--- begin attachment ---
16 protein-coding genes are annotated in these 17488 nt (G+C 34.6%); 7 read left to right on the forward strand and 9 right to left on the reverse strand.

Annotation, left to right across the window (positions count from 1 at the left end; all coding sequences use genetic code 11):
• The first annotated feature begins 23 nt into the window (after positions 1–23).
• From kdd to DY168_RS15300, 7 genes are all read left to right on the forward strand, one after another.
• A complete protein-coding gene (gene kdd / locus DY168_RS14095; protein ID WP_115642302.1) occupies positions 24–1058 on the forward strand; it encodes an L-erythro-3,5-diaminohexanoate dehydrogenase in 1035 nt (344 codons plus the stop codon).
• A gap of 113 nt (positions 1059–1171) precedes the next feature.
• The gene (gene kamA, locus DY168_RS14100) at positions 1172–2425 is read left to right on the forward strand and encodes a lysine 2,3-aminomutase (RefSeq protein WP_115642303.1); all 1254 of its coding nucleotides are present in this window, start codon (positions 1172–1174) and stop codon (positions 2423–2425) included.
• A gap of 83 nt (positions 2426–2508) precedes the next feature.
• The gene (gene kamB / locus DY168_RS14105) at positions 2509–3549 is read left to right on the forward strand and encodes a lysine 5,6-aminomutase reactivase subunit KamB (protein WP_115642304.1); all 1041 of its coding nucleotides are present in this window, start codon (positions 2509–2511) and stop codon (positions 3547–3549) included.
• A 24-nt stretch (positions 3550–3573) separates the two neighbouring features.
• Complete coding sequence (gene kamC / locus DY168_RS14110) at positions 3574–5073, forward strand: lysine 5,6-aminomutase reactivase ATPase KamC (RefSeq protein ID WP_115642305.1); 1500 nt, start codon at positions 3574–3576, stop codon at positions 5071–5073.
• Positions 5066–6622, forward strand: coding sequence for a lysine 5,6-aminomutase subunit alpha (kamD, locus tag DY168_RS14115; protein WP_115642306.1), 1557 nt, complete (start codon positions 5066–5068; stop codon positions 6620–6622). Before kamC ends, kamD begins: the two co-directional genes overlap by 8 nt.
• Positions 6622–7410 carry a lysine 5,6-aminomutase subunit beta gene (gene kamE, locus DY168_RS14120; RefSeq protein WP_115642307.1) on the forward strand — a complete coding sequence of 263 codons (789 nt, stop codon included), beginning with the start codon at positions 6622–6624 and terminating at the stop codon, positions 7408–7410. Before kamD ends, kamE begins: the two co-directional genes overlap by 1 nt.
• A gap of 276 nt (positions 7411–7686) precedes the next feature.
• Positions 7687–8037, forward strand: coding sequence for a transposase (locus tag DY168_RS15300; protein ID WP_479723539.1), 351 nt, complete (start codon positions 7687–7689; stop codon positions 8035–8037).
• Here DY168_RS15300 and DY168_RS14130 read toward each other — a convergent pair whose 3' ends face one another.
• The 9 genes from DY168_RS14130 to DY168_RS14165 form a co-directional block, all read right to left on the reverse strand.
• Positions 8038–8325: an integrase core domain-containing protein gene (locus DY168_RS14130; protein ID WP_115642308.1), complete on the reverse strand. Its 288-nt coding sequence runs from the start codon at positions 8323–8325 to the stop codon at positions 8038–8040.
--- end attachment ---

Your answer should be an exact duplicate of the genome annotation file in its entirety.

16 protein-coding genes are annotated in these 17488 nt (G+C 34.6%); 7 read left to right on the forward strand and 9 right to left on the reverse strand.

Annotation, left to right across the window (positions count from 1 at the left end; all coding sequences use genetic code 11):
• The first annotated feature begins 23 nt into the window (after positions 1–23).
• From kdd to DY168_RS15300, 7 genes are all read left to right on the forward strand, one after another.
• A complete protein-coding gene (gene kdd / locus DY168_RS14095; protein ID WP_115642302.1) occupies positions 24–1058 on the forward strand; it encodes an L-erythro-3,5-diaminohexanoate dehydrogenase in 1035 nt (344 codons plus the stop codon).
• A gap of 113 nt (positions 1059–1171) precedes the next feature.
• The gene (gene kamA, locus DY168_RS14100) at positions 1172–2425 is read left to right on the forward strand and encodes a lysine 2,3-aminomutase (RefSeq protein WP_115642303.1); all 1254 of its coding nucleotides are present in this window, start codon (positions 1172–1174) and stop codon (positions 2423–2425) included.
• A gap of 83 nt (positions 2426–2508) precedes the next feature.
• The gene (gene kamB / locus DY168_RS14105) at positions 2509–3549 is read left to right on the forward strand and encodes a lysine 5,6-aminomutase reactivase subunit KamB (protein WP_115642304.1); all 1041 of its coding nucleotides are present in this window, start codon (positions 2509–2511) and stop codon (positions 3547–3549) included.
• A 24-nt stretch (positions 3550–3573) separates the two neighbouring features.
• Complete coding sequence (gene kamC / locus DY168_RS14110) at positions 3574–5073, forward strand: lysine 5,6-aminomutase reactivase ATPase KamC (RefSeq protein ID WP_115642305.1); 1500 nt, start codon at positions 3574–3576, stop codon at positions 5071–5073.
• Positions 5066–6622, forward strand: coding sequence for a lysine 5,6-aminomutase subunit alpha (kamD, locus tag DY168_RS14115; protein WP_115642306.1), 1557 nt, complete (start codon positions 5066–5068; stop codon positions 6620–6622). Before kamC ends, kamD begins: the two co-directional genes overlap by 8 nt.
• Positions 6622–7410 carry a lysine 5,6-aminomutase subunit beta gene (gene kamE, locus DY168_RS14120; RefSeq protein WP_115642307.1) on the forward strand — a complete coding sequence of 263 codons (789 nt, stop codon included), beginning with the start codon at positions 6622–6624 and terminating at the stop codon, positions 7408–7410. Before kamD ends, kamE begins: the two co-directional genes overlap by 1 nt.
• A gap of 276 nt (positions 7411–7686) precedes the next feature.
• Positions 7687–8037, forward strand: coding sequence for a transposase (locus tag DY168_RS15300; protein ID WP_479723539.1), 351 nt, complete (start codon positions 7687–7689; stop codon positions 8035–8037).
• Here DY168_RS15300 and DY168_RS14130 read toward each other — a convergent pair whose 3' ends face one another.
• The 9 genes from DY168_RS14130 to DY168_RS14165 form a co-directional block, all read right to left on the reverse strand.
• Positions 8038–8325: an integrase core domain-containing protein gene (locus DY168_RS14130; protein ID WP_115642308.1), complete on the reverse strand. Its 288-nt coding sequence runs from the start codon at positions 8323–8325 to the stop codon at positions 8038–8040.